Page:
The dispute between Revok and H&M unleashes controversy, boycott and rumors on social networks.
A deafening uproar has arisen in the street art community because of the conflict that was unfurled between Jason “Revok” Williams and the clothing brand H&M. The multinational textile company goes up against one of graffiti’s heavyweights, and though his frenetic street activity seems to have decreased due to artistic experimentation, he doesn’t seem to be tired of being on everyone's lips because of problems.
REVOK vs. H&M: A Background
The epicenter of the dispute was an image from an H&M video and photo marketing campaign. In it, one of Revok’s recognizable linear-patterned street paintings created by multiple aerosols being activated simultaneously, served as decoration in an improvised set. It’s worth mentioning that the easily attributable to Jason Williams aesthetic provides a dynamism worthy of praise in the photographic compositions used by the brand.
According to Hypebeast a few days ago, this past January 8th, Williams’ lawyer stated that the fashion giant had made unauthorized use of an original artwork in a harmfulway that could cause confusion to buyers who were familiar with his work and might believe there was a relationship between the two. The letter urged H&M to “immediately cease” using Revok’s work in its propaganda campaign on the grounds that it was copyright infringement.
On March 12th, H&M responded to the letter stating that the author had filed a claim for an “artwork” that resulted from a criminal act and therefore, Mr. Williams did not have any copyright by which to defend himself. “The copyright act that protects authors under federal law doesn’t cover illegally created artworks."
Both specialized and more general media outlets picked up on the controversy, consequently infesting social media with a campaign to support the LA writer and artist, and to encourage a boycott on the Swedish company.
Of course, in mass media you can find infinite opinions in support of the multinational brand condemning any type of illegal act no matter how creative it may be.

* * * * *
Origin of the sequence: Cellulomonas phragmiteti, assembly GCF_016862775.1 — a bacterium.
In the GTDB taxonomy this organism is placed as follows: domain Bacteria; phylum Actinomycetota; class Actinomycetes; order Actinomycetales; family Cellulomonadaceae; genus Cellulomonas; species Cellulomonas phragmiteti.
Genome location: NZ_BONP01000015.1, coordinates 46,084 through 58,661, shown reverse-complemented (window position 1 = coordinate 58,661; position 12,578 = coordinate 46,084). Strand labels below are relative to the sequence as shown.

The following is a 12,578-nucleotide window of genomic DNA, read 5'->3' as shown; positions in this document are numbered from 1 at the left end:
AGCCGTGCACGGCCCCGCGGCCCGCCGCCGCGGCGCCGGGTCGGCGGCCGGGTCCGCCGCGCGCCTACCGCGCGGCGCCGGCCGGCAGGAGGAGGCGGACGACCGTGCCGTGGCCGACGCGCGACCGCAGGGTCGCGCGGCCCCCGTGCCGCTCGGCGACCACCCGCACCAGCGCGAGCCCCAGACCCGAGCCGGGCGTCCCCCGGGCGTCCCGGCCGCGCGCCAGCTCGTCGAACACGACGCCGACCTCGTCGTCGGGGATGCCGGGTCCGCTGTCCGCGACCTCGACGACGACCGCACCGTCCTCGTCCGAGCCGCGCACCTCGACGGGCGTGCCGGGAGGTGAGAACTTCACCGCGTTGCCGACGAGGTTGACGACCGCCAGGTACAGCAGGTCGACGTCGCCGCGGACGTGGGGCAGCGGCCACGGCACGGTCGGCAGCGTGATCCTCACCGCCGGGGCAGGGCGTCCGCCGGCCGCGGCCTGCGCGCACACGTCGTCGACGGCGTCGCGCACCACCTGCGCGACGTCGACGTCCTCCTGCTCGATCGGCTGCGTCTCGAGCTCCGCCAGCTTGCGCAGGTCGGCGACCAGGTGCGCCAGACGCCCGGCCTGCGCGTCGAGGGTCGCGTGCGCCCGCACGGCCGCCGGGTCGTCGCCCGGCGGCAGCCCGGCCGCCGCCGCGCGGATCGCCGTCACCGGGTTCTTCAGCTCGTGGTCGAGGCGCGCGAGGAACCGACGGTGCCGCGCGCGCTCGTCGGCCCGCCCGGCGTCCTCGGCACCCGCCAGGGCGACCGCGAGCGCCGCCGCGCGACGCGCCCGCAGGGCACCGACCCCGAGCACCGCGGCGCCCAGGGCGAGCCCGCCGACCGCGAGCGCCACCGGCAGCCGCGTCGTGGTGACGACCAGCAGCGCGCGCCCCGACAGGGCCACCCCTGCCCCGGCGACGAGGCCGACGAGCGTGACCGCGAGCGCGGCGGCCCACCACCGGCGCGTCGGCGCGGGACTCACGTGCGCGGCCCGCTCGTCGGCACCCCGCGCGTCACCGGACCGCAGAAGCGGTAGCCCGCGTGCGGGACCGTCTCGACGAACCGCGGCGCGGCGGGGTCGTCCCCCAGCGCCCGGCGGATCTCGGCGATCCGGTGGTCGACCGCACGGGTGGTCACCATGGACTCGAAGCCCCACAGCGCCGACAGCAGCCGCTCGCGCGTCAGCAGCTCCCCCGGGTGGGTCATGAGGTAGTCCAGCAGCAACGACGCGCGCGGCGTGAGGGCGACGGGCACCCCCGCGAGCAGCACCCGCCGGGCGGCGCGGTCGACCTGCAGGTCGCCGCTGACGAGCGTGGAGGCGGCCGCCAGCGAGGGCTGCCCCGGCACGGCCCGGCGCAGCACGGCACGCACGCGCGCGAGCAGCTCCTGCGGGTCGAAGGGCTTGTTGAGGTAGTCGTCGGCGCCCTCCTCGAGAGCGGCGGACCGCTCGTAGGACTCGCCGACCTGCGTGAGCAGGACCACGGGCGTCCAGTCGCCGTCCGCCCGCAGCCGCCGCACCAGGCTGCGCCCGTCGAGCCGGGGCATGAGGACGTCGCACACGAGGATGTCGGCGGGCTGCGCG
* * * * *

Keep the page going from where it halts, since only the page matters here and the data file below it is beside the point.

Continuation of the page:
The Legal Position
This conflict over artistic rights in the graffiti world reminds us of a case just a month ago where 5pointz artists were compensated for the destruction of their art, or less recently and more similarly, the case of the lawsuit filed between Sacer IRAK’s family and McDonalds.
In all the cases it seems like the artists are the ones who win, but at the same time it’s difficult to place an ethical limit that legitimizes an artist who demands money for an illegal and, in theory, selfless act.
There are innumerable examples of clothing brands of all types that have hijacked graffiti aesthetic for their designs and campaigns, affecting renown and unknown writers alike worldwide. In most cases, and more common in the case of writers, these acts are archived in an anecdotical file seeing as though the writer in question neither wants to risk their anonymity, nor consider their creative work as a way to make profit. Nevertheless, when the individual becomes an artist and their creative potential is what allows them to earn money, the topic becomes more delicate.
In both cases it is understandable that, as Revok’s lawyer states, a relationship between an artist and a multinational company as well known as H&M can have disastrous consequences on their reputation both on an artistic level as well as in terms of street credibility. However, it is difficult not to contemplate the economic factor being a crucial motivation in these types of claims.
The speculations are going in every direction and there’s even those who’ve announced in a jocular tone that if H&M wins the lawsuit, they’ll start with commercializing Banksy’s reproductions.
There’s also a probably fraudulent rumor circulating of some statements made by the Swedish company saying that they haven’t only given up in the battle against Revok, but that in order to discourage the boycott from the street art community, that they will allow the facades of their establishments to be painted freely. It’s a completely bizarre hoax that's going around in the cascade of rumors that this dispute has unleashed.
Where the Dispute Stands
For the time being, H&M seems to have posted a statement on its Instagram Stories backing out of the beef. This decision could have been caused by the massive response from the graffiti and street art community which also provoked physical attacks motivated by the hashtag #hmchallenge, a call out to vandalize the Swedish brand’s establishments.
If this is the final resolution to this whole mess, it’s important to remember this whole process as a demonstration of the graffiti and street art communitys’ social power when they join forces for one common cause. And that is more important than it may seem.
- Text by Alberto F.